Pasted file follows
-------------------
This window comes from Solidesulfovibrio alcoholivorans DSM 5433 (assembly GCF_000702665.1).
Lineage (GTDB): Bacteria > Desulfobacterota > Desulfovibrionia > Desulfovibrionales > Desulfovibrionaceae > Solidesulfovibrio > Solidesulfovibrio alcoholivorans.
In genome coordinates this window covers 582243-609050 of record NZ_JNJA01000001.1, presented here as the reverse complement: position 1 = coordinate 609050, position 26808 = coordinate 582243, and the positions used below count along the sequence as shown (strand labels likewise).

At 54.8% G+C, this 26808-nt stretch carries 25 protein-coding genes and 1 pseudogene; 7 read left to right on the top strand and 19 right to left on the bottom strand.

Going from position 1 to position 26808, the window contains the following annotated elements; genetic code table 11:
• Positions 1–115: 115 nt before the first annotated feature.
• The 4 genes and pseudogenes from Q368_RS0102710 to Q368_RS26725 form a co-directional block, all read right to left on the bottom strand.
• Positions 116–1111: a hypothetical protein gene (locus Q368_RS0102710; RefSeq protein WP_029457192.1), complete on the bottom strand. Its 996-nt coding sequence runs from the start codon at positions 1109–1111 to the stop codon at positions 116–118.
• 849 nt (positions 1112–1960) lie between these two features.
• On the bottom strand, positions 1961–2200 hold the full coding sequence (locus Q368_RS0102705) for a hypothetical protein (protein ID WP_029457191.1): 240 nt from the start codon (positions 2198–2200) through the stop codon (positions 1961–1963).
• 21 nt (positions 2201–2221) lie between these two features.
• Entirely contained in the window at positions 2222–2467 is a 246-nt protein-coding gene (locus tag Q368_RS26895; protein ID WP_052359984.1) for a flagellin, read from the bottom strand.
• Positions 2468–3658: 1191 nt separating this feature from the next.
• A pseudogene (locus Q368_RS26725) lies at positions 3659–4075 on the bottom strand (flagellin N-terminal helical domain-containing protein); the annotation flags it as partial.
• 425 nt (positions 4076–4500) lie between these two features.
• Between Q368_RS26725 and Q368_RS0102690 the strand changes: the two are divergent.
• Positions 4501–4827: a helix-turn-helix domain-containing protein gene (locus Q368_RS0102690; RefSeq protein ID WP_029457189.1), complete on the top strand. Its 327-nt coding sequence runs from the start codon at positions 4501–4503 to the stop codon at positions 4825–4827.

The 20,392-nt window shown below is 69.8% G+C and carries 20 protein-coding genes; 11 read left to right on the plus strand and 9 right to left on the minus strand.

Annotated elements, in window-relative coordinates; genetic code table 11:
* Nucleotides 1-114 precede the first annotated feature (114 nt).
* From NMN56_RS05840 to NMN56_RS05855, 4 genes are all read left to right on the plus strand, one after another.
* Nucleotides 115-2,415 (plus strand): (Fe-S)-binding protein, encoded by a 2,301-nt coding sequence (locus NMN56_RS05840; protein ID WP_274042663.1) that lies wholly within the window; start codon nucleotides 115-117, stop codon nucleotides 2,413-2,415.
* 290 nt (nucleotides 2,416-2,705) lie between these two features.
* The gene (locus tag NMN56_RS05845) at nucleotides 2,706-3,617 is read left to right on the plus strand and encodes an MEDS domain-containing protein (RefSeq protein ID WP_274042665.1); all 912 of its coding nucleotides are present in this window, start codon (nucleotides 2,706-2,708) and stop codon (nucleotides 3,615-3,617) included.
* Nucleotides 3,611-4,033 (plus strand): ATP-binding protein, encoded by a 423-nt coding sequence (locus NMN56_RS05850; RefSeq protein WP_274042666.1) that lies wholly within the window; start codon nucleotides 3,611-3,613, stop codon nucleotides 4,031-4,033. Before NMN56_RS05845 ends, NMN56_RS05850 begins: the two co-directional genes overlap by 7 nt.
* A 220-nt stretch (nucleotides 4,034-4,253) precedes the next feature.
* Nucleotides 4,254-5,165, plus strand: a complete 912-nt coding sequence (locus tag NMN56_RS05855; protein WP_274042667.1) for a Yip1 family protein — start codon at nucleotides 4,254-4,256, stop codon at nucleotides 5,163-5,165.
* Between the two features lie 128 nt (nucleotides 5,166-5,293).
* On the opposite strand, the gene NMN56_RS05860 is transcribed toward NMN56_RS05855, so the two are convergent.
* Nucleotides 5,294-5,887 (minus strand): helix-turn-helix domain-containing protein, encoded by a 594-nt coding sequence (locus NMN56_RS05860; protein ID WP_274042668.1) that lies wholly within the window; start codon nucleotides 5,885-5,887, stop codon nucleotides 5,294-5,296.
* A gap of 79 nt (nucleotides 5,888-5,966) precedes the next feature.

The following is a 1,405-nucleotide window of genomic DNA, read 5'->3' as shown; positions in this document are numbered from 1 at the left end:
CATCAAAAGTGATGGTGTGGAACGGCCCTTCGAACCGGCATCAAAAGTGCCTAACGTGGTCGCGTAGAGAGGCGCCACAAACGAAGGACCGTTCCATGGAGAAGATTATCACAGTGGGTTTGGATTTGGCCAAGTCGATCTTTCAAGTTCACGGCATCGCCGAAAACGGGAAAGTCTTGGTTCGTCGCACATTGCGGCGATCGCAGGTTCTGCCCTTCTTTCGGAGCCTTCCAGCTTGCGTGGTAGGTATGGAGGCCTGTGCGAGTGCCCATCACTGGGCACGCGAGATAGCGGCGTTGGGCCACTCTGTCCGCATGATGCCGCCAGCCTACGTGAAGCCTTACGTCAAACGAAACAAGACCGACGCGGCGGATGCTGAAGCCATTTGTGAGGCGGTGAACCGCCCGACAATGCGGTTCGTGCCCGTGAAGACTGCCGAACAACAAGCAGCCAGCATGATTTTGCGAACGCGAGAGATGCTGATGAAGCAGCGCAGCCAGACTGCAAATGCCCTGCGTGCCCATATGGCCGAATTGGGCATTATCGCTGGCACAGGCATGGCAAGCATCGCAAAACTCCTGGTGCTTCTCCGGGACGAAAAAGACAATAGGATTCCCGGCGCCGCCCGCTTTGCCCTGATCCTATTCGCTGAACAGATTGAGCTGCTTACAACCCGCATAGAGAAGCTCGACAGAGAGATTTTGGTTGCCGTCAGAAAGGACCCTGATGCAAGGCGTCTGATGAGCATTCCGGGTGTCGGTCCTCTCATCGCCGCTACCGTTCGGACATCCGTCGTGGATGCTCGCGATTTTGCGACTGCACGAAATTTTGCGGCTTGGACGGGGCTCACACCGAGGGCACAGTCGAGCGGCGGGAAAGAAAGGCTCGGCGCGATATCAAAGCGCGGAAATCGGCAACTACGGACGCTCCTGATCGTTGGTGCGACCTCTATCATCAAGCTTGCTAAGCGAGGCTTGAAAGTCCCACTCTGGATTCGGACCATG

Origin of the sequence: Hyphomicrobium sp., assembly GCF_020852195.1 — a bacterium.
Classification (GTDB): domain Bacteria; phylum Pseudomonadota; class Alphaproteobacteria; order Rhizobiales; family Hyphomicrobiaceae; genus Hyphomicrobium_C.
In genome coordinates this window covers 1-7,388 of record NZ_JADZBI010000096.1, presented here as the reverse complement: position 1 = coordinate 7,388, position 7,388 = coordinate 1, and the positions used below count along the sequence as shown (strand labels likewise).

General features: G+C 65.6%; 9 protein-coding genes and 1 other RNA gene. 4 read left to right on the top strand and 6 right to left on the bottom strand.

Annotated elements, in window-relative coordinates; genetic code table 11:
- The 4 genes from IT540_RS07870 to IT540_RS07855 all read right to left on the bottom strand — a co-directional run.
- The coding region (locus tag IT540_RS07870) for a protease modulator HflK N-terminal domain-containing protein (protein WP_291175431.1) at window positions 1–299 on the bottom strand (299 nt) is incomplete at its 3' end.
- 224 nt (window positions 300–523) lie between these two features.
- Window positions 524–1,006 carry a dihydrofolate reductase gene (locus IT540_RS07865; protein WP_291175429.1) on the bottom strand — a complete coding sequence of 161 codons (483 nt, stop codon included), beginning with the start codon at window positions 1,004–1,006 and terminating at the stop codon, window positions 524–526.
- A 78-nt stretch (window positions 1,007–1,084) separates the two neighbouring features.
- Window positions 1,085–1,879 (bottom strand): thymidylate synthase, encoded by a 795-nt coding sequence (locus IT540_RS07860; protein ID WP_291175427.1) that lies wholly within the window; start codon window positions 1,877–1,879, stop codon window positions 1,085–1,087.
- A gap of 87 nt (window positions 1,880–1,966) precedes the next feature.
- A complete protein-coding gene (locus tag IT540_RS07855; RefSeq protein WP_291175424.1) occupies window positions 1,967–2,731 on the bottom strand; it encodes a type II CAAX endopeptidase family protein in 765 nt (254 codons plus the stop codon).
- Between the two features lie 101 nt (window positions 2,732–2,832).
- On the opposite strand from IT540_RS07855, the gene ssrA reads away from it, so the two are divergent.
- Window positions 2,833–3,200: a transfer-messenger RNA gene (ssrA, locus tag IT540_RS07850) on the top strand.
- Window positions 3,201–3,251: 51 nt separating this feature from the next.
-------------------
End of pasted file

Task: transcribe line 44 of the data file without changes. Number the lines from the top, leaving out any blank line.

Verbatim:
- Window positions 1,085–1,879 (bottom strand): thymidylate synthase, encoded by a 795-nt coding sequence (locus IT540_RS07860; protein ID WP_291175427.1) that lies wholly within the window; start codon window positions 1,877–1,879, stop codon window positions 1,085–1,087.